Saturday, November 1, 2014

Leaf Peeping by Vicki Rains

Picture not taken in So. Cal.
As you all know, those of us from Southern California don’t have 4 seasons. We just get hot, warm, dry and (occasionally) rainy. My experience with leaf color change is based on the sycamore trees we had in Redlands. Sometime in November they started changing color and occasionally would show reds, oranges and yellows. The few other trees that dropped their leaves just turned brown. The rest stayed green all year. The oaks dropped their leaves on an ongoing basis and were replaced by new leaves. In my entire life I have never seen what we are classically taught is "autumn".  So this year, with plans to visit New England, we decided to stay through the fall to watch the leaves change colors.  And boy, were we rewarded.

I decided we should stay at least for 2 weeks in the “far north” in order to actually watch the colors change. Since we stayed for a week in northern New Hampshire during mid-summer I thought that returning to that area would give us a good comparison. The campground owners at Timberland, near Gorham, NH, were helpful in that they
Balsams Grand Resort Hotel in July and in September.  A good comparison.
gave me the dates during the end of September when the leaves usually change colors and provided maps of drives we could take to go leaf peeping. Leaf peepers, at least in Vermont and New Hampshire, is apparently what the locals (somewhat derisively) call the tourists who go driving all over creation gaping slack jawed at tree activity that they take entirely for granted.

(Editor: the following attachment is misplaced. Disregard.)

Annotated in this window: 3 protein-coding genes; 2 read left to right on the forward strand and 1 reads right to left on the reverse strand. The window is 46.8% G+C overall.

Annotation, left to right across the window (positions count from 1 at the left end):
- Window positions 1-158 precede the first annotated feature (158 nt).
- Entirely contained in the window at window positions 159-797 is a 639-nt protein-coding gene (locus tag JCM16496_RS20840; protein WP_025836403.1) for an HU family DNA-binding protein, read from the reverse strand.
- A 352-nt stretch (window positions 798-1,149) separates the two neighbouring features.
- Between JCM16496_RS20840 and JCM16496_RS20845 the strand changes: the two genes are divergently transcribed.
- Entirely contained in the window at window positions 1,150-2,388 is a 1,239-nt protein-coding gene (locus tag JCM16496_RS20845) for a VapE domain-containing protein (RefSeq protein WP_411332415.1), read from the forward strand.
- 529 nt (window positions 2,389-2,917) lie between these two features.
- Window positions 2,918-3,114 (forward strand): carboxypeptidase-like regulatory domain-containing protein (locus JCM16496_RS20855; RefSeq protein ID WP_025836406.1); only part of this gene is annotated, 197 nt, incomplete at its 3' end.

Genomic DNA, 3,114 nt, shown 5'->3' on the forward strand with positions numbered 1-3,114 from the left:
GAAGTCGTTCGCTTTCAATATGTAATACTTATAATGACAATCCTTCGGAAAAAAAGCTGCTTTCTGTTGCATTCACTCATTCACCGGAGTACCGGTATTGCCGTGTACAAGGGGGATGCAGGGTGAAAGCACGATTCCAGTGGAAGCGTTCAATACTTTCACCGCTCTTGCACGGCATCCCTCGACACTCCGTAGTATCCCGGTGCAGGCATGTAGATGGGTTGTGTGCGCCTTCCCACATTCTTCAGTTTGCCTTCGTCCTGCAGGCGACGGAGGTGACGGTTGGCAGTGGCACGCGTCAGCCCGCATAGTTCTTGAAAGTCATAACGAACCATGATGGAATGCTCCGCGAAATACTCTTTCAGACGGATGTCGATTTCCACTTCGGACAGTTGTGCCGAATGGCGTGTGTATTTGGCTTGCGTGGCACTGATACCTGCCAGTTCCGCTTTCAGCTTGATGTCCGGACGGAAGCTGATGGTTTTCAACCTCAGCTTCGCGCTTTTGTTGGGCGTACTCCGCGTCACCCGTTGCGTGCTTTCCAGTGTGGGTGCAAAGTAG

How do they know when to do this?
So, this experience being new to us, I wanted to know how the trees know when to change their colors so I could predict where we should go. Obviously, when the days get shorter the leaves begin to turn. But from my reading and planning I discovered that I couldn’t know exactly where we should be at a given time. Where and when the best colors can be seen varies from year to year. In some years the colors are better than others. Usually the leaf changing begins in the north and proceeds to the south and the higher elevations show the changes before lower elevations, but it isn’t that simple. There are obviously other factors involved.

As far as the scientists know, the other factors include temperature, rainfall, and nutrient supply. Also the timing of the color change can depend on the species of tree. The vividness of the colors can depend upon the temperature and moisture. As autumn approaches a succession of warm, sunny days and crisp but not freezing nights may result in the most spectacular color displays.

Surprise... the colors were there all along.
The US Forest Service discussion states, “As days grow shorter, and nights grow longer and cooler, biochemical processes in the leaf begin to paint the landscape with Nature's autumn palette.” As night length increases and the temperature drops in the fall, the production of chlorophyll slows and then stops and eventually all the chlorophyll is destroyed. The carotenoids (yellow, orange and brown colors) and anthocyanins (reds & purples) that are present in the leaf are then unmasked and show their colors. “Certain colors are characteristic of particular species. Oaks turn red, brown, or russet; hickories, golden bronze; aspen and yellow-poplar, golden yellow; dogwood, purplish red; beech, light tan; and sourwood and black tupelo, crimson. Maples differ species by species-red maple turns brilliant scarlet; sugar maple, orange-red; and black maple, glowing yellow.”